Gameover Trojan Description
Gameover is a dangerous Trojan that is linked to a phishing scam related to the 2011 holiday season. Online shopping is at an all time high due to the great online deals for Black Friday and the deals leading up to Christmas. ESG security researchers note that the FBI has issued a warning about fresh phishing scams taking advantage of this increased online shopping activity. Specifically, on November 25th, 2011, the FBI warned against the spread of the Gameover Trojan, a variant of the Zeus Trojan.
The Zeus Trojan is one of the most dangerous malware infections of the last years, and is typically used to steal banking information and credit card numbers. Gameover is one of the many variants of this dangerous malware threat. The Gameover Trojan spreads through a fake email from the National Automated Clearing House Association (NACHA), a legitimate organization that is not related to any of these messages. Another organization that has been spoofed by the criminals behind the Gameover Trojan phishing scam include the Electronic Payments Association (EPA) which is in charge of monitoring online payments and money transfers in the United States. The way the Gameover phishing email works is that Gameover will claim that a problem with the victim's online transaction occurred and that it would have to be canceled. Since many computer users have shopped online for their holiday gifts, chances are that they do have an online transaction in process which may tempt them to take this bogus claim seriously.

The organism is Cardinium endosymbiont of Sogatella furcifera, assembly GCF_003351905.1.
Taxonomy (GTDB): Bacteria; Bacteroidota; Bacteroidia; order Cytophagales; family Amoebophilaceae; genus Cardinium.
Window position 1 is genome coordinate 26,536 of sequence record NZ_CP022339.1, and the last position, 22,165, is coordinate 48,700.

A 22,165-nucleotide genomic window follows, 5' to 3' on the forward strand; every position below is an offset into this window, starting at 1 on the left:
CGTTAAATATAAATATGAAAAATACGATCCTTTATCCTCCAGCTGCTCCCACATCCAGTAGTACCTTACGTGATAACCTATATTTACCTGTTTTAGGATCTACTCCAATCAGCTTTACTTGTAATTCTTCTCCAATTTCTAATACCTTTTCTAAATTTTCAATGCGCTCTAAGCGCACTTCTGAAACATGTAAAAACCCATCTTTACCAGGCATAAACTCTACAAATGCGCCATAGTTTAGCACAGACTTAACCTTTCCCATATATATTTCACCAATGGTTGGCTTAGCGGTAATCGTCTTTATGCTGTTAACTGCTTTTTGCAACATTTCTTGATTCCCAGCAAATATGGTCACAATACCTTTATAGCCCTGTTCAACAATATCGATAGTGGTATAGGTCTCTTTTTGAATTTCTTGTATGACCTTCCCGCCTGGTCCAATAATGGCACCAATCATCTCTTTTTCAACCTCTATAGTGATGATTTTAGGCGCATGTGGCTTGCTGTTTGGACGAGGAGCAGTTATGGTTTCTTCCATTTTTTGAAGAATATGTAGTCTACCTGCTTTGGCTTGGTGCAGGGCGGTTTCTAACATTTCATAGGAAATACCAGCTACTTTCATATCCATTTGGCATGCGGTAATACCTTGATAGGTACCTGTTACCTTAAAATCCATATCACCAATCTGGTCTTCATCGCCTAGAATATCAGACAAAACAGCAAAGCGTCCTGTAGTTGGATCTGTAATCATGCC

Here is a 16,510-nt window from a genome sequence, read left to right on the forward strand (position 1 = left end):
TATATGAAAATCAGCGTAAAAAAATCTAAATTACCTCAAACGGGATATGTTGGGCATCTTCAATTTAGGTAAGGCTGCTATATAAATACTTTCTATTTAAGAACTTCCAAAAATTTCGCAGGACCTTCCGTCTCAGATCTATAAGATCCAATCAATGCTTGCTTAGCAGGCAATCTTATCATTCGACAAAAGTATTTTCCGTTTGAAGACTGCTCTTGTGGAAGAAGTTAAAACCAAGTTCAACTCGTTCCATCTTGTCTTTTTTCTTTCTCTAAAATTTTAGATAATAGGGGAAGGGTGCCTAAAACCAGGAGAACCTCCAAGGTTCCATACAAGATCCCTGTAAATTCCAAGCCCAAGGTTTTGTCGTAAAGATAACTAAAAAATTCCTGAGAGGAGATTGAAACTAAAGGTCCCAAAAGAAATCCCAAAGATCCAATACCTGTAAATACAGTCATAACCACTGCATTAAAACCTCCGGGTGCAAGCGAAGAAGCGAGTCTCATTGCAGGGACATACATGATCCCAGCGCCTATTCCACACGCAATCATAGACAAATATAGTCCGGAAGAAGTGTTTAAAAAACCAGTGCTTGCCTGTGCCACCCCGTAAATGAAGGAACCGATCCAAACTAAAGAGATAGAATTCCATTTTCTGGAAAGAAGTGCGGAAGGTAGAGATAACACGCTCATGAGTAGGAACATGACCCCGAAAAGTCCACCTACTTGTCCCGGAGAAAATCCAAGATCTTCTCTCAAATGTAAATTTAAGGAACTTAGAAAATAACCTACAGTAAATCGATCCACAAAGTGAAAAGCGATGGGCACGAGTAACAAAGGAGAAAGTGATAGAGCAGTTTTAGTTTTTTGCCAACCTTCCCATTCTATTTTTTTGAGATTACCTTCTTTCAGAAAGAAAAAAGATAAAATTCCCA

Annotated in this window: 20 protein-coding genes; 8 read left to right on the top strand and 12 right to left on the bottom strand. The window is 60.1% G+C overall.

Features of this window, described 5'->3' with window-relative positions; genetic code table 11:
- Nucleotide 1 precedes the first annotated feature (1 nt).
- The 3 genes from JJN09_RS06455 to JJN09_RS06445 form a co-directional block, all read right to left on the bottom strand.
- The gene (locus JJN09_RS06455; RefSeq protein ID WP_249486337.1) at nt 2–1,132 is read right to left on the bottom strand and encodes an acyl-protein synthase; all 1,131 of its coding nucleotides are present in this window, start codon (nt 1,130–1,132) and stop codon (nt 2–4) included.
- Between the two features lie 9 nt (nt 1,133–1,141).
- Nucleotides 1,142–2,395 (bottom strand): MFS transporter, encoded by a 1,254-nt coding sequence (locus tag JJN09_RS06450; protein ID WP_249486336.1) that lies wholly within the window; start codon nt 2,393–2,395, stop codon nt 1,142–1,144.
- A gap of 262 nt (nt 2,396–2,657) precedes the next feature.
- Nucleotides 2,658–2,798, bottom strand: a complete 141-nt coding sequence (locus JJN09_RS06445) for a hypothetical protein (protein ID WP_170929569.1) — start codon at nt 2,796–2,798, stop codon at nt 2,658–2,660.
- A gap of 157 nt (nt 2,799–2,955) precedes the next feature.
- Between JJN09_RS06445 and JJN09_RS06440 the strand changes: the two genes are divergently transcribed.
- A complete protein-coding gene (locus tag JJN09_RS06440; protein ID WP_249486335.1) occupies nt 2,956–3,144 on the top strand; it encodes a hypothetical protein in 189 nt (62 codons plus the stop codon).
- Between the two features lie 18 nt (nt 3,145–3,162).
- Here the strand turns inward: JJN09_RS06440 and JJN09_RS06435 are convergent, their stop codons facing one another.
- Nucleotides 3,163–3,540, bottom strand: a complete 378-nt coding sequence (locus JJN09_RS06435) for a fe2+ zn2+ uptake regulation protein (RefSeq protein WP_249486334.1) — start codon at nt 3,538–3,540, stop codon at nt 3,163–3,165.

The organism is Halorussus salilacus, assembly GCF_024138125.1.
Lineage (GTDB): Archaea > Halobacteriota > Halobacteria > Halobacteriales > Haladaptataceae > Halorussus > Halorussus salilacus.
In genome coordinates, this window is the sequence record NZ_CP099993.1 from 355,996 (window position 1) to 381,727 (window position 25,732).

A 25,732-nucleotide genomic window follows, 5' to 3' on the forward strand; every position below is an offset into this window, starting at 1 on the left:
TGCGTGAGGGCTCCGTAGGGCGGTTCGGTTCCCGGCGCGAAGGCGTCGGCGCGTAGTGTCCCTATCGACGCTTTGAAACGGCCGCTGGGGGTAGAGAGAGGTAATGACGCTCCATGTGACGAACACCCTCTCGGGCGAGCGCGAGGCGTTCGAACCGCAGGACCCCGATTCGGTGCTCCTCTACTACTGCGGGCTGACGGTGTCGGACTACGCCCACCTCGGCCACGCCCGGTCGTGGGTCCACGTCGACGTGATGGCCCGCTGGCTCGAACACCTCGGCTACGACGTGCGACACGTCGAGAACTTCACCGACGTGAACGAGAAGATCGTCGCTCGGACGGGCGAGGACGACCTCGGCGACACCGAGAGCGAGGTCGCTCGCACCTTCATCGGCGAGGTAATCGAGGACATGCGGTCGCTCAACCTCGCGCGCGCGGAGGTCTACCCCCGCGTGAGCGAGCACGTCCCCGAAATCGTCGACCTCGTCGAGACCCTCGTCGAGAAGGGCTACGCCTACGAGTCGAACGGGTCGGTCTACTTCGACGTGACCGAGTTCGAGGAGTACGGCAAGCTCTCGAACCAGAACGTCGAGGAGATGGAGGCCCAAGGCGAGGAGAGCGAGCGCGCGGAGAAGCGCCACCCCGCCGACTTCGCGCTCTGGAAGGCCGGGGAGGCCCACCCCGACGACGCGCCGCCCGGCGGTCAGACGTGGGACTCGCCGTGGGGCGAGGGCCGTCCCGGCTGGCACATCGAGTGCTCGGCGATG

The Gameover phishing email contains an embedded link claiming to take the user to the details on his transaction. However, clicking on this link will actually download the Gameover Trojan. Once installed on the victim's computer, Gameover has the ability to steal banking account names and passwords. The Gameover Trojan also allows criminals to hijack the victim's computer, allowing them to carry out DDoS (Distributed Denial of Service) attacks on that particular bank's website. This allows criminals to more effectively steal the victim's money, since the bank's focus will be on the attack rather than on any abnormal transaction.
ESG security researchers strongly recommend against clicking on any of these links. Legitimate emails from EPA or NACHA will never prompt you to click on embedded links or download attached files. Basic online safety measures should be followed and, common sense should tell you that these kinds of emails are usually the work of online scam artists.
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